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Who Set the Moose Loose?

Trophic Interactions in the Greater Yellowstone Ecosystem



Author:

Kristina Hannam
Department of Biology
SUNY Geneseo
hannam@geneseo.edu

Abstract:

This “clicker case” focuses on the food web of the riparian bird communities of the Greater Yellowstone ecosystemand how community structure and productivity may be influenced by top-down mechanisms, resulting in a trophic cascade. As students examine the food web and non-feeding interactions among the community members, they uncover the effects of herbivore densities on songbird populations and gain an appreciation for species interactions and impacts in a biological community. The case is presented in class using PowerPoint slides (~2.6MB) that are punctuated by multiple-choice questions which students answer using clickers, though the case could be adapted for use without these technologies. Designed for an introductory biology course taken primarily by freshmen and sophomores to fulfill a general education requirement, it could also be used in an introductory course for biology majors. 

Objectives:
  • Understand how to construct a food web and how different feeding relationships are represented.
  • Examine data and infer what it suggests about species interactions.
  • Distinguish between top-down and bottom-up control of ecosystem productivity.
  • Understand the importance of non-feeding relationships among species on species abundance.
  • Understand the role of top predators in trophic cascades.
  • Recognize human influence on community structure and energy flow.
Keywords: Food web; trophic cascade; riparian; species interactions; moose; songbird; birds; willow tree; hawk; coyote; predator; biodiversity; Yellowstone; Grand Tetons
Topical Area: N/A
Educational Level: High school, Undergraduate lower division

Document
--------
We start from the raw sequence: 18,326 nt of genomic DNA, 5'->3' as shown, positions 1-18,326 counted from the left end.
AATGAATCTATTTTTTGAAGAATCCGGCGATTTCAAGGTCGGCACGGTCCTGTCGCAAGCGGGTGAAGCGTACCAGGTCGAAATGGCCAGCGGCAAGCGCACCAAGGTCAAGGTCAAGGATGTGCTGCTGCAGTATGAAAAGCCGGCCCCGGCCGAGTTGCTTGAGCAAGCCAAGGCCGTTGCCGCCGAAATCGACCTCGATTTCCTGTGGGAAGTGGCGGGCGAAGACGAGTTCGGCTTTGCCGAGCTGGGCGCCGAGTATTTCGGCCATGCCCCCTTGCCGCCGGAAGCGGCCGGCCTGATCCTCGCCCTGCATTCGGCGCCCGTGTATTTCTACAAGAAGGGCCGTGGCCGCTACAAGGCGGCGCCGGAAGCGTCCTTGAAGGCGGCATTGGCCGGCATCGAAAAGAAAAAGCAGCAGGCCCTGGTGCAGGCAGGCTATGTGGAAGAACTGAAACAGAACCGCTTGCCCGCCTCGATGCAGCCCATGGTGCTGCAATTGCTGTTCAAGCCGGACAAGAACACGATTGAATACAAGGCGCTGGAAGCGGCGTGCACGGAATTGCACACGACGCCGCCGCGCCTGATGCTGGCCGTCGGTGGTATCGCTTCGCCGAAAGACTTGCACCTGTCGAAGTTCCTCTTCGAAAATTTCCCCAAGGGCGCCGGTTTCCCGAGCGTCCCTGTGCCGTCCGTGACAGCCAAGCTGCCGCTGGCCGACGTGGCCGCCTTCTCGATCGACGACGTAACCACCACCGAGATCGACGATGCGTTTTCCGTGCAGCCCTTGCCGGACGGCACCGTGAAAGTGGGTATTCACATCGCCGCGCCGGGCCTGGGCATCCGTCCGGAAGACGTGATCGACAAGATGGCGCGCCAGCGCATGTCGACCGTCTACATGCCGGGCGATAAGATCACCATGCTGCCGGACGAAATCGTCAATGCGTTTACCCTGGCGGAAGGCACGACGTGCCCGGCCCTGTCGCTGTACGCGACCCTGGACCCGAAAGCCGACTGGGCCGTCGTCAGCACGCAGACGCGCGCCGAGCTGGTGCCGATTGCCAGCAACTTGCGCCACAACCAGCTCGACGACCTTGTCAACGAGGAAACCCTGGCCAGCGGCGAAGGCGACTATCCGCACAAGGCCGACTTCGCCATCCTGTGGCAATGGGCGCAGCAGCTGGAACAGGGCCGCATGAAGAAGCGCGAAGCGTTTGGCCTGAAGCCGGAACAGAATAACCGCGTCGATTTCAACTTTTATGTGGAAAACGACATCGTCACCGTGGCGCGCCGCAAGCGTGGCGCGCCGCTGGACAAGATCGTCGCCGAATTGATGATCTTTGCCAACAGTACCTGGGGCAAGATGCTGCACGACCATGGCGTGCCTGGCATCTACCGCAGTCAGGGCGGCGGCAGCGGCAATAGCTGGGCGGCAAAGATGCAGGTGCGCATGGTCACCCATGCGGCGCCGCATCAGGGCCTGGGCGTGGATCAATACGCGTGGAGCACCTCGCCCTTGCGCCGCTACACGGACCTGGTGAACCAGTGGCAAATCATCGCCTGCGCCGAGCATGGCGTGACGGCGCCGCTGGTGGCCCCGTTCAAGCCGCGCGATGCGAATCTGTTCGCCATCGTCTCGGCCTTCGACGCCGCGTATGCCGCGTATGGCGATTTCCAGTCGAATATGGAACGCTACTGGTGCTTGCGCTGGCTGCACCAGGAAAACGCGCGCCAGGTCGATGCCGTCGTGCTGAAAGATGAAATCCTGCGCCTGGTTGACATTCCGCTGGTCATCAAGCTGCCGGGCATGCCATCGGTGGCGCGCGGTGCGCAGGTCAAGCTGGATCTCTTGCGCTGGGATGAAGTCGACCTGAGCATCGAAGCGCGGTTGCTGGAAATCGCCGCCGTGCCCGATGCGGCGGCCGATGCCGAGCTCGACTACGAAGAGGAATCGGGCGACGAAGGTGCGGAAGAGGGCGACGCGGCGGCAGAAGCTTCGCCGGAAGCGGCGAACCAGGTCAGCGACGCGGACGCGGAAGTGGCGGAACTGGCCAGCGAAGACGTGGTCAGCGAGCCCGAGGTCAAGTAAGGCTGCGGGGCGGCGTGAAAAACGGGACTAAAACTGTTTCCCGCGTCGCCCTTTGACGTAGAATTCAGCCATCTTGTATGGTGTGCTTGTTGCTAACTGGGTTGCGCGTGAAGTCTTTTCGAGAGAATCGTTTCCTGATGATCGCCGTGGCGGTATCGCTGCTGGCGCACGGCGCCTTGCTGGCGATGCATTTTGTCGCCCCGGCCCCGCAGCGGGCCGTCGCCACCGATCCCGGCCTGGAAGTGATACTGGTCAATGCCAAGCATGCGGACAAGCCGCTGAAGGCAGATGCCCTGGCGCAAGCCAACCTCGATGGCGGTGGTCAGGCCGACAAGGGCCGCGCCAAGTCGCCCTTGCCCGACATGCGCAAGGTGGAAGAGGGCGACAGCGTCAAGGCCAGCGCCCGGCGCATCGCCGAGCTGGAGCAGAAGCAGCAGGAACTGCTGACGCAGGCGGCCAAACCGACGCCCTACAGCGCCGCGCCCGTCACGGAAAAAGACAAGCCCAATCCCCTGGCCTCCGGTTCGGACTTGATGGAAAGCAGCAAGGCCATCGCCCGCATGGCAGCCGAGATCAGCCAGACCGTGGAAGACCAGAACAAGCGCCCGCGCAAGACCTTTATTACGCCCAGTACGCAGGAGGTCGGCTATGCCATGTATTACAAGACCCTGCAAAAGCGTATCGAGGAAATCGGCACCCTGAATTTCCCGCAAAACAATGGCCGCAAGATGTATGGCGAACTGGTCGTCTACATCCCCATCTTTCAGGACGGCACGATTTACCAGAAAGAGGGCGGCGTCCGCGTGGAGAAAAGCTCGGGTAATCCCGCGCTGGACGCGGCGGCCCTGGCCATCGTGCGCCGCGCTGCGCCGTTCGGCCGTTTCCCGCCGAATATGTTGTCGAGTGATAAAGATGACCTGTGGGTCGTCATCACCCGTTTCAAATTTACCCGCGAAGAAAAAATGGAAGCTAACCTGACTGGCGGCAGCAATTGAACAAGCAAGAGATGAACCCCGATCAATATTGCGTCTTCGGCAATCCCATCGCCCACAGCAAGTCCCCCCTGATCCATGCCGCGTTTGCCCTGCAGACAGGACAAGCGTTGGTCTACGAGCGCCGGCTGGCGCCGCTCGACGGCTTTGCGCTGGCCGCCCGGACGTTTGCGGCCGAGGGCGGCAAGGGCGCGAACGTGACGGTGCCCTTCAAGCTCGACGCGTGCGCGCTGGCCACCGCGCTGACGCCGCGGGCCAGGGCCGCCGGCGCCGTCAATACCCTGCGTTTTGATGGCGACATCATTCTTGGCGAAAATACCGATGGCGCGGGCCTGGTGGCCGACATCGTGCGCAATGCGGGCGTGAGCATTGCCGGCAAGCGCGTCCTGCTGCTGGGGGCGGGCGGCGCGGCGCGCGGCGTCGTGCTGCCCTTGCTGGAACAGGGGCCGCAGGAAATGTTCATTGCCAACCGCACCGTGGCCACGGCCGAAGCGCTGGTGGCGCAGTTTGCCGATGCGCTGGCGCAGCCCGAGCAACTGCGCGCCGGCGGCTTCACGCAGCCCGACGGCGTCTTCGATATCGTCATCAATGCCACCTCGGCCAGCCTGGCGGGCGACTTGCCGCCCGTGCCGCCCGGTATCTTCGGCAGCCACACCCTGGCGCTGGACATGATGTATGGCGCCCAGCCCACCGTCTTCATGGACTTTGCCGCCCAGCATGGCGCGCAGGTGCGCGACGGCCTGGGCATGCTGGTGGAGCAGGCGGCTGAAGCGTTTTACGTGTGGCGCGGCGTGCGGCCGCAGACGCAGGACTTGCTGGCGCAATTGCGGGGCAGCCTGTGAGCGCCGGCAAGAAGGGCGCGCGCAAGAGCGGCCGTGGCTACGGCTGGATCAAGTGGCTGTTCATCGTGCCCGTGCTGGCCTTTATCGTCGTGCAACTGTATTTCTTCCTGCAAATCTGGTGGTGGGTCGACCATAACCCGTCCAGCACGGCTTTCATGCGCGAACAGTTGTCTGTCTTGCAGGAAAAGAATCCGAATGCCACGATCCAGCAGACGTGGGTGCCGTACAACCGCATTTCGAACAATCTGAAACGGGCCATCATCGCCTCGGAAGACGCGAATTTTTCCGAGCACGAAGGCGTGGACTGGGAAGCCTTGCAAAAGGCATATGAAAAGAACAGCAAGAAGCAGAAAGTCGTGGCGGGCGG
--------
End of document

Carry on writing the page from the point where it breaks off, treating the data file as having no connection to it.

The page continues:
Formats: PDF, PowerPoint
Type/Method: Clicker, Interrupted
Language: English
Subject Headings: Biology (General)   Ecology   Environmental Science  
Date Posted: 04/07/10
Date Modified: N/A
Copyright: Copyright held by the National Center for Case Study Teaching in Science, University at Buffalo, State University of New York. Please see our usage guidelines, which outline our policy concerning permissible reproduction of this work.

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Supplemental Materials


The supplemental material below may be used in conjunction with this case study.

  Click-and-Learn: Exploring Trophic Cascades hhmi/
Trophic cascades refer to impacts that reach beyond adjacent trophic levels. This interactive walks students through the classic example of sea otters in the kelp forest ecosystem off the west coast of North America. Students then apply their knowledge to predict responses and consequences of ecosystem changes in four other case studies. The case studies demonstrate how indirect effects mediated by changes in one species can broadly alter many aspects of community function. Produced by HHMI BioInteractive.

Videos

The following video(s) are recommended for use in association with this case study.

  Some Animals are More Equal than Others hhmi/
This short film opens with two questions: "So what determines how many species live in a given place? Or how many individuals of the species can live somewhere?" The research that provided answers to these questions was set in motion by key experiments by ecologists Robert Paine and James Estes. The film discusses Paine's starfish exclusion experiments on the coast of Washington state as well as Estes' and colleague John Palmisano's discovery that the kelp forest ecosystems of the North Pacific are regulated by the presence or absence of sea otters, which feed on sea urchins that consume kelp. These early studies were the inspiration for hundreds of investigations on other keystone species and trophic cascades, as well as ongoing studies into the regulation of population sizes and species numbers. Running time: 19:29 min.Produced by HHMI BioInteractive.

  Film Guide for "Some Animals are More Equal than Others" hhmi/
Film guide as well as instructor materials and a student quiz that complement the film "Some Animals Are More Equal Than Others: Trophic Cascades and Keystone Species." Produced by HHMI BioInteractive.




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